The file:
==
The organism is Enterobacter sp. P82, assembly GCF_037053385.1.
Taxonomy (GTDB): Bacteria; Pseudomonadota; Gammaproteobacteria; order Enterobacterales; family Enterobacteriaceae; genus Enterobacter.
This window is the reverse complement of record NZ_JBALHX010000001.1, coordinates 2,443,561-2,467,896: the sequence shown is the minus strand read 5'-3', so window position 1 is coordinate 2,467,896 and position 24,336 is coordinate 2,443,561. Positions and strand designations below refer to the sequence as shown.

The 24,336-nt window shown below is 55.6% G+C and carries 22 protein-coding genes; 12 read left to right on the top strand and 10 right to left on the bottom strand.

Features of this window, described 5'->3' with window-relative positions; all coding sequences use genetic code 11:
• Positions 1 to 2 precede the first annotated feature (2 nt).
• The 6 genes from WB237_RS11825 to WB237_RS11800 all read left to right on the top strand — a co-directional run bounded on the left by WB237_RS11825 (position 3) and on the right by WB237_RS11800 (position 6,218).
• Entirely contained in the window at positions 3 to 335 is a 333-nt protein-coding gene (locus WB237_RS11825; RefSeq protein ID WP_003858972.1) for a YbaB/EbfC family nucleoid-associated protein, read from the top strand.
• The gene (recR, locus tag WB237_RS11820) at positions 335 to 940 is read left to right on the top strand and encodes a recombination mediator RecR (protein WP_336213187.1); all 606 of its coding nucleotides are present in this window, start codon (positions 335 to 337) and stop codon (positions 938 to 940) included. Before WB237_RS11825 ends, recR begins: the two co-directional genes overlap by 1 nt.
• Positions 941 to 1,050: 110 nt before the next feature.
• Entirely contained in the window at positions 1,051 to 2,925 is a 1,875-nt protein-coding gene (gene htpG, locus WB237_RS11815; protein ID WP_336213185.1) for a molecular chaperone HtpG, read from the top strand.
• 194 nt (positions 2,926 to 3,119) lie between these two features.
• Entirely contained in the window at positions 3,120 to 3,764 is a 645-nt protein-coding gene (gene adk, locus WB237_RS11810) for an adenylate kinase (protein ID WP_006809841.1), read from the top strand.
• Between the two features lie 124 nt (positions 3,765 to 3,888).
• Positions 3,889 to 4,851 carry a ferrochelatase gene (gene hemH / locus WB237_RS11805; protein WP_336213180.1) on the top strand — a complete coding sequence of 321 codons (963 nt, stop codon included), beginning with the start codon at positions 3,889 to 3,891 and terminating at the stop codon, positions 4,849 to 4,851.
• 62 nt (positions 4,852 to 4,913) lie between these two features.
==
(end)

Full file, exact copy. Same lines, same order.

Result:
The organism is Enterobacter sp. P82, assembly GCF_037053385.1.
Taxonomy (GTDB): Bacteria; Pseudomonadota; Gammaproteobacteria; order Enterobacterales; family Enterobacteriaceae; genus Enterobacter.
This window is the reverse complement of record NZ_JBALHX010000001.1, coordinates 2,443,561-2,467,896: the sequence shown is the minus strand read 5'-3', so window position 1 is coordinate 2,467,896 and position 24,336 is coordinate 2,443,561. Positions and strand designations below refer to the sequence as shown.

The 24,336-nt window shown below is 55.6% G+C and carries 22 protein-coding genes; 12 read left to right on the top strand and 10 right to left on the bottom strand.

Features of this window, described 5'->3' with window-relative positions; all coding sequences use genetic code 11:
• Positions 1 to 2 precede the first annotated feature (2 nt).
• The 6 genes from WB237_RS11825 to WB237_RS11800 all read left to right on the top strand — a co-directional run bounded on the left by WB237_RS11825 (position 3) and on the right by WB237_RS11800 (position 6,218).
• Entirely contained in the window at positions 3 to 335 is a 333-nt protein-coding gene (locus WB237_RS11825; RefSeq protein ID WP_003858972.1) for a YbaB/EbfC family nucleoid-associated protein, read from the top strand.
• The gene (recR, locus tag WB237_RS11820) at positions 335 to 940 is read left to right on the top strand and encodes a recombination mediator RecR (protein WP_336213187.1); all 606 of its coding nucleotides are present in this window, start codon (positions 335 to 337) and stop codon (positions 938 to 940) included. Before WB237_RS11825 ends, recR begins: the two co-directional genes overlap by 1 nt.
• Positions 941 to 1,050: 110 nt before the next feature.
• Entirely contained in the window at positions 1,051 to 2,925 is a 1,875-nt protein-coding gene (gene htpG, locus WB237_RS11815; protein ID WP_336213185.1) for a molecular chaperone HtpG, read from the top strand.
• 194 nt (positions 2,926 to 3,119) lie between these two features.
• Entirely contained in the window at positions 3,120 to 3,764 is a 645-nt protein-coding gene (gene adk, locus WB237_RS11810) for an adenylate kinase (protein ID WP_006809841.1), read from the top strand.
• Between the two features lie 124 nt (positions 3,765 to 3,888).
• Positions 3,889 to 4,851 carry a ferrochelatase gene (gene hemH / locus WB237_RS11805; protein WP_336213180.1) on the top strand — a complete coding sequence of 321 codons (963 nt, stop codon included), beginning with the start codon at positions 3,889 to 3,891 and terminating at the stop codon, positions 4,849 to 4,851.
• 62 nt (positions 4,852 to 4,913) lie between these two features.